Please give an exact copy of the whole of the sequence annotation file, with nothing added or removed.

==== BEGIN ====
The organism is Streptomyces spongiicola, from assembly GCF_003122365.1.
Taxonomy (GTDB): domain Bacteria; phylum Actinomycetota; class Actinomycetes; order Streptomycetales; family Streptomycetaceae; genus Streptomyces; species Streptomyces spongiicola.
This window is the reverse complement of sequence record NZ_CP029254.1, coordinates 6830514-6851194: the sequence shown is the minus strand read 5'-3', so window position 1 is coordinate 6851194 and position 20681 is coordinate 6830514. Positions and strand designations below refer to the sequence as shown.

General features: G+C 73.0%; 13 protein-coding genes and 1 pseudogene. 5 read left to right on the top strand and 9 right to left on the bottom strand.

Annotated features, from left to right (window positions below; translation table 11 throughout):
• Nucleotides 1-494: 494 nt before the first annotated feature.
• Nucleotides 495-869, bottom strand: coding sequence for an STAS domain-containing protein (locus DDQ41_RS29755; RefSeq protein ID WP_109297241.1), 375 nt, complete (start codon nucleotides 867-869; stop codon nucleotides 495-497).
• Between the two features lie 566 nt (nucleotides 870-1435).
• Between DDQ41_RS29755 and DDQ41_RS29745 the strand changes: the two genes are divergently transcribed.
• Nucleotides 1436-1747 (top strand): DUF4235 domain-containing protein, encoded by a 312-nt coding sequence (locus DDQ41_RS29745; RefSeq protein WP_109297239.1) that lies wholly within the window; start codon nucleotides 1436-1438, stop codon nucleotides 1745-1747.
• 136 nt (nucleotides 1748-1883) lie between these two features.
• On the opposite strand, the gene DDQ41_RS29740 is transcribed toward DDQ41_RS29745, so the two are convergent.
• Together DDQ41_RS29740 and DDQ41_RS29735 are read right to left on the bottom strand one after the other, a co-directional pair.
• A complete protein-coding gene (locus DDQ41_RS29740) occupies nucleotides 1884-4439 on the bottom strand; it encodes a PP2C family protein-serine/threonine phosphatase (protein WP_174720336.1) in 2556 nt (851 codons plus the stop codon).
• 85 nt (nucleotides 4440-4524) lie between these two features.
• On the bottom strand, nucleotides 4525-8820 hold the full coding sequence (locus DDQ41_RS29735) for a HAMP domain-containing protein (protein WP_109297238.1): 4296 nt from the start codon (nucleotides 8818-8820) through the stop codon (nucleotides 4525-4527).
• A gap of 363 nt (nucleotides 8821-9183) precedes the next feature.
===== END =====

The organism is Streptomyces spongiicola, from assembly GCF_003122365.1.
Taxonomy (GTDB): domain Bacteria; phylum Actinomycetota; class Actinomycetes; order Streptomycetales; family Streptomycetaceae; genus Streptomyces; species Streptomyces spongiicola.
This window is the reverse complement of sequence record NZ_CP029254.1, coordinates 6830514-6851194: the sequence shown is the minus strand read 5'-3', so window position 1 is coordinate 6851194 and position 20681 is coordinate 6830514. Positions and strand designations below refer to the sequence as shown.

General features: G+C 73.0%; 13 protein-coding genes and 1 pseudogene. 5 read left to right on the top strand and 9 right to left on the bottom strand.

Annotated features, from left to right (window positions below; translation table 11 throughout):
• Nucleotides 1-494: 494 nt before the first annotated feature.
• Nucleotides 495-869, bottom strand: coding sequence for an STAS domain-containing protein (locus DDQ41_RS29755; RefSeq protein ID WP_109297241.1), 375 nt, complete (start codon nucleotides 867-869; stop codon nucleotides 495-497).
• Between the two features lie 566 nt (nucleotides 870-1435).
• Between DDQ41_RS29755 and DDQ41_RS29745 the strand changes: the two genes are divergently transcribed.
• Nucleotides 1436-1747 (top strand): DUF4235 domain-containing protein, encoded by a 312-nt coding sequence (locus DDQ41_RS29745; RefSeq protein WP_109297239.1) that lies wholly within the window; start codon nucleotides 1436-1438, stop codon nucleotides 1745-1747.
• 136 nt (nucleotides 1748-1883) lie between these two features.
• On the opposite strand, the gene DDQ41_RS29740 is transcribed toward DDQ41_RS29745, so the two are convergent.
• Together DDQ41_RS29740 and DDQ41_RS29735 are read right to left on the bottom strand one after the other, a co-directional pair.
• A complete protein-coding gene (locus DDQ41_RS29740) occupies nucleotides 1884-4439 on the bottom strand; it encodes a PP2C family protein-serine/threonine phosphatase (protein WP_174720336.1) in 2556 nt (851 codons plus the stop codon).
• 85 nt (nucleotides 4440-4524) lie between these two features.
• On the bottom strand, nucleotides 4525-8820 hold the full coding sequence (locus DDQ41_RS29735) for a HAMP domain-containing protein (protein WP_109297238.1): 4296 nt from the start codon (nucleotides 8818-8820) through the stop codon (nucleotides 4525-4527).
• A gap of 363 nt (nucleotides 8821-9183) precedes the next feature.